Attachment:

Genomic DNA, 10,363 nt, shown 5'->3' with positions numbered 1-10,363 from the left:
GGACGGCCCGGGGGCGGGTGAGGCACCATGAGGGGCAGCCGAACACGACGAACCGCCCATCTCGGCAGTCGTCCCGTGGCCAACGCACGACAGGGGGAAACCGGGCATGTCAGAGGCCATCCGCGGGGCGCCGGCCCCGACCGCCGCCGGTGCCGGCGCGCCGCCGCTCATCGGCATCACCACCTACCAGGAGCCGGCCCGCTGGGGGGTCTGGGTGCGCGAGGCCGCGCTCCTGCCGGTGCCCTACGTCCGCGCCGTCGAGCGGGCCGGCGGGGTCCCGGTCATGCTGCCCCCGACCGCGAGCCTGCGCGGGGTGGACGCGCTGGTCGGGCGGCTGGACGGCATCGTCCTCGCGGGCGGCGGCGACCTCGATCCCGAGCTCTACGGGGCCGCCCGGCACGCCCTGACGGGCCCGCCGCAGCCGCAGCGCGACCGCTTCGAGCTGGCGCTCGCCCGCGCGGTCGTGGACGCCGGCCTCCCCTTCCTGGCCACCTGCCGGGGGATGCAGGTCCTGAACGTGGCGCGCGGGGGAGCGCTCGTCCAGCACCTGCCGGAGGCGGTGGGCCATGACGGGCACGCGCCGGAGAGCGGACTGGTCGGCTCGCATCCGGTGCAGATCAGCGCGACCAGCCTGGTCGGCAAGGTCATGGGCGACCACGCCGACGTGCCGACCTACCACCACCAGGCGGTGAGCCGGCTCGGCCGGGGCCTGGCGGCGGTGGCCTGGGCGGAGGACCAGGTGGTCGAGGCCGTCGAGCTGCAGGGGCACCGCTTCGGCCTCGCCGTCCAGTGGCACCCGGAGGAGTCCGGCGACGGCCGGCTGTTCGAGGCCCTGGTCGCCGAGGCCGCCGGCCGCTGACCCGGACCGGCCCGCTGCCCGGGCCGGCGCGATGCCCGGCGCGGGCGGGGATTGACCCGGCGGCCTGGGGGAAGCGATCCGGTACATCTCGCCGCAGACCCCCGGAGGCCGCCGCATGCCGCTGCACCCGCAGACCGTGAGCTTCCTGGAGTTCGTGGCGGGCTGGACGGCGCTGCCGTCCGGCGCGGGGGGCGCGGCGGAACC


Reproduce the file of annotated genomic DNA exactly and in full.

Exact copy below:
Genomic DNA, 10,363 nt, shown 5'->3' with positions numbered 1-10,363 from the left:
GGACGGCCCGGGGGCGGGTGAGGCACCATGAGGGGCAGCCGAACACGACGAACCGCCCATCTCGGCAGTCGTCCCGTGGCCAACGCACGACAGGGGGAAACCGGGCATGTCAGAGGCCATCCGCGGGGCGCCGGCCCCGACCGCCGCCGGTGCCGGCGCGCCGCCGCTCATCGGCATCACCACCTACCAGGAGCCGGCCCGCTGGGGGGTCTGGGTGCGCGAGGCCGCGCTCCTGCCGGTGCCCTACGTCCGCGCCGTCGAGCGGGCCGGCGGGGTCCCGGTCATGCTGCCCCCGACCGCGAGCCTGCGCGGGGTGGACGCGCTGGTCGGGCGGCTGGACGGCATCGTCCTCGCGGGCGGCGGCGACCTCGATCCCGAGCTCTACGGGGCCGCCCGGCACGCCCTGACGGGCCCGCCGCAGCCGCAGCGCGACCGCTTCGAGCTGGCGCTCGCCCGCGCGGTCGTGGACGCCGGCCTCCCCTTCCTGGCCACCTGCCGGGGGATGCAGGTCCTGAACGTGGCGCGCGGGGGAGCGCTCGTCCAGCACCTGCCGGAGGCGGTGGGCCATGACGGGCACGCGCCGGAGAGCGGACTGGTCGGCTCGCATCCGGTGCAGATCAGCGCGACCAGCCTGGTCGGCAAGGTCATGGGCGACCACGCCGACGTGCCGACCTACCACCACCAGGCGGTGAGCCGGCTCGGCCGGGGCCTGGCGGCGGTGGCCTGGGCGGAGGACCAGGTGGTCGAGGCCGTCGAGCTGCAGGGGCACCGCTTCGGCCTCGCCGTCCAGTGGCACCCGGAGGAGTCCGGCGACGGCCGGCTGTTCGAGGCCCTGGTCGCCGAGGCCGCCGGCCGCTGACCCGGACCGGCCCGCTGCCCGGGCCGGCGCGATGCCCGGCGCGGGCGGGGATTGACCCGGCGGCCTGGGGGAAGCGATCCGGTACATCTCGCCGCAGACCCCCGGAGGCCGCCGCATGCCGCTGCACCCGCAGACCGTGAGCTTCCTGGAGTTCGTGGCGGGCTGGACGGCGCTGCCGTCCGGCGCGGGGGGCGCGGCGGAACC